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Hemp Sun-Screen Story Wrong on Drug Testing

Posted on May 5, 2004

Cannon Air Force Base, New Mexico — A report first published April 23rd in Mach Meter: The Online Publication of Cannon Air Force Base has spread across the Internet through a poorly researched Associated Press story. It raises unfounded concerns that sun-screens, tanning lotions, and other personal care products made with hemp seed oil could cause false positive drug tests because they contain trace amounts of THC, the psychoactive ingredient of marijuana. These concerns are not based on scientific research and contradict earlier studies on this issue. There are no documented cases of a person failing a drug test after using hemp oil or hemp oil containing personal care products, such as soaps, shampoos, conditioners, moisturizers, tanning lotions, and sun-screens on the skin.

“Whether you work for the Air Force, police or local transit authority, Americans who are subject to workplace drug-testing will never fail a test because they use a personal care product made with hemp oil,” says David Bronner, chair of the Hemp Industries Association’s (HIA) Food and Oil Committee and President of Dr. Bronner’s Magic Soaps. “My soaps are made with hemp oil because it contains an extraordinary amount of omega 3 and 6 essential fatty acids that restore and moisturize the skin, and is an effective natural alternative to chemical-based skin care ingredients,” says Bronner.

The April 2004 issue of the Medical Review Officer Update, a leading publication serving drug-testing professionals, addressed the question of whether hemp oil used on the skin can cause positive drug tests by referring to a scientific study conducted by Dr. Gero Leson. Dr. Leson determined that even in an unrealistic worst-case scenario, in which a person with highly compromised skin uses pure hemp oil as massage oil and leaves it on for 24 hours, the amount of THC potentially absorbed is insignificant compared to the amount required for producing a positive drug test. Consequently, the publication’s editor, Dr. Swotinsky advised that “commercial hemp oil skin products contain minuscule THC concentrations, and use of these products does not create the right conditions for THC-positive urine drug test results.”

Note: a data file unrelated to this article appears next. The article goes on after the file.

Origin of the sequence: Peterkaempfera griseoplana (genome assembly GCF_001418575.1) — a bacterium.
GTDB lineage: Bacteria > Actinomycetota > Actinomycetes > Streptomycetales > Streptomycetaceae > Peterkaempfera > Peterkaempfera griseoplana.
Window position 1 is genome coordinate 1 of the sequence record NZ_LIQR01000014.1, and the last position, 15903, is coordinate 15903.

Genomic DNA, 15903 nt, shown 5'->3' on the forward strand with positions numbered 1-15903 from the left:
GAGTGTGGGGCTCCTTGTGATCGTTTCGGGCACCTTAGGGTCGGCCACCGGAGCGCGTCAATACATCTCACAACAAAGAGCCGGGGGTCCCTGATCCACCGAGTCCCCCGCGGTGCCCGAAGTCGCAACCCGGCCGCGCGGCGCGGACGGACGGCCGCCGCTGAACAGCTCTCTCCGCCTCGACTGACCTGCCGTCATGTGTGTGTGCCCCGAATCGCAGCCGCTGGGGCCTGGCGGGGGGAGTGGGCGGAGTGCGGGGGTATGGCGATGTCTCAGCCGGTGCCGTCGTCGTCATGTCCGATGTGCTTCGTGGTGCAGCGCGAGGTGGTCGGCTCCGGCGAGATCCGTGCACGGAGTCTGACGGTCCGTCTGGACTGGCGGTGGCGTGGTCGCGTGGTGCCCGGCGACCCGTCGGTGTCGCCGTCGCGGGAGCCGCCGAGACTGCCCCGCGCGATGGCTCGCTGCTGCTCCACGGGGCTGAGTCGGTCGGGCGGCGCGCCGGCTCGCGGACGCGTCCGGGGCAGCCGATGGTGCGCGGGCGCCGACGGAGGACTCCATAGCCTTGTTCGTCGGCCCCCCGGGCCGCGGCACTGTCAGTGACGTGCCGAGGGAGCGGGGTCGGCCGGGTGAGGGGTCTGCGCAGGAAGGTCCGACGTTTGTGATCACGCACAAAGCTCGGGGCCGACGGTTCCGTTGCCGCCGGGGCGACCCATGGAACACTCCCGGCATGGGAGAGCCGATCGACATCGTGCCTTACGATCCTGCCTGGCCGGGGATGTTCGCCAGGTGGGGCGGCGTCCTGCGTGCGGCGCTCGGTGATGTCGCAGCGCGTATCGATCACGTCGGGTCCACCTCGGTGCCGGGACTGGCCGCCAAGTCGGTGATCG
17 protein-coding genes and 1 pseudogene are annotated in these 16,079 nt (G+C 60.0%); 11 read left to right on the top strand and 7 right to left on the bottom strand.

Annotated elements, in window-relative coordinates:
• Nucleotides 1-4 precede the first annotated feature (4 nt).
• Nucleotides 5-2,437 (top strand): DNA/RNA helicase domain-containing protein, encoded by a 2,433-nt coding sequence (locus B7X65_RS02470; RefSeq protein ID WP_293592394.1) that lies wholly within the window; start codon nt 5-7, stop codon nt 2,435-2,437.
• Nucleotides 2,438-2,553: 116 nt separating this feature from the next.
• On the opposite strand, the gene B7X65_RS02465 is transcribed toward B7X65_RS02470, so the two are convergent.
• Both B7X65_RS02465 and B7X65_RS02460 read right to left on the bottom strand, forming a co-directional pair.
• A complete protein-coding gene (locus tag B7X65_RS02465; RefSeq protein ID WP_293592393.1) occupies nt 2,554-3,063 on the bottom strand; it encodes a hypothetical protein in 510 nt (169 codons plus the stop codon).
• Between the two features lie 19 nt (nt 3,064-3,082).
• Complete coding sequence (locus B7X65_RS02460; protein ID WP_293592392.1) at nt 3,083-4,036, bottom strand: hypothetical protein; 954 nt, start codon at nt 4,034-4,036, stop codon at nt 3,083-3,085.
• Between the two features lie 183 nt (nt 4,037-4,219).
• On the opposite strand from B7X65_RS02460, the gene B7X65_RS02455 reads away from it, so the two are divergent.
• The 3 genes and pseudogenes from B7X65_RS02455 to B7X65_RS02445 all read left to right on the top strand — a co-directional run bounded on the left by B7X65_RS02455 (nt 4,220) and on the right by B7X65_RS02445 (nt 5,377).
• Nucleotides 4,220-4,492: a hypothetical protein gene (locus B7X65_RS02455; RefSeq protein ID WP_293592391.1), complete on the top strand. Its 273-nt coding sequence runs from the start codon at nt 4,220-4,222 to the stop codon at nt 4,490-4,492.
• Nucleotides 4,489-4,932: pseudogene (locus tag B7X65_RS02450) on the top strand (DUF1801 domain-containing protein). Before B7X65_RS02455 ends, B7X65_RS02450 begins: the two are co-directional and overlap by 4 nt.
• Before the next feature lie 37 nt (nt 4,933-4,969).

In recent years a handful of people have alleged that they failed workplace drug tests as a result of using hemp oil products on the skin. Such allegations were routinely proven to be false, and there has yet to be a case in which someone was excused due to use of a hemp oil personal care product. U.S. hemp companies voluntarily observe THC limits similar to those adopted by European nations and Canada. These limits protect consumers, with a wide margin of safety, who use hemp-content personal care products and routinely and extensively consume hemp food products from the risk of a positive drug test. Please see the hemp industry’s voluntary standards regarding trace THC at

“Concerns reported in the story that drug-sniffing dogs could target a person wearing hemp sun block are ridiculous,” says Bronner. He adds, “Thousands of gallons of hemp seed oil are legally imported into the U.S every year, yet drug sniffing dogs on the border have never confused these raw materials with marijuana. News organizations need to do a better job of reporting the facts about hemp before they do greater damage to legitimate businesses by airing unfounded allegations.”

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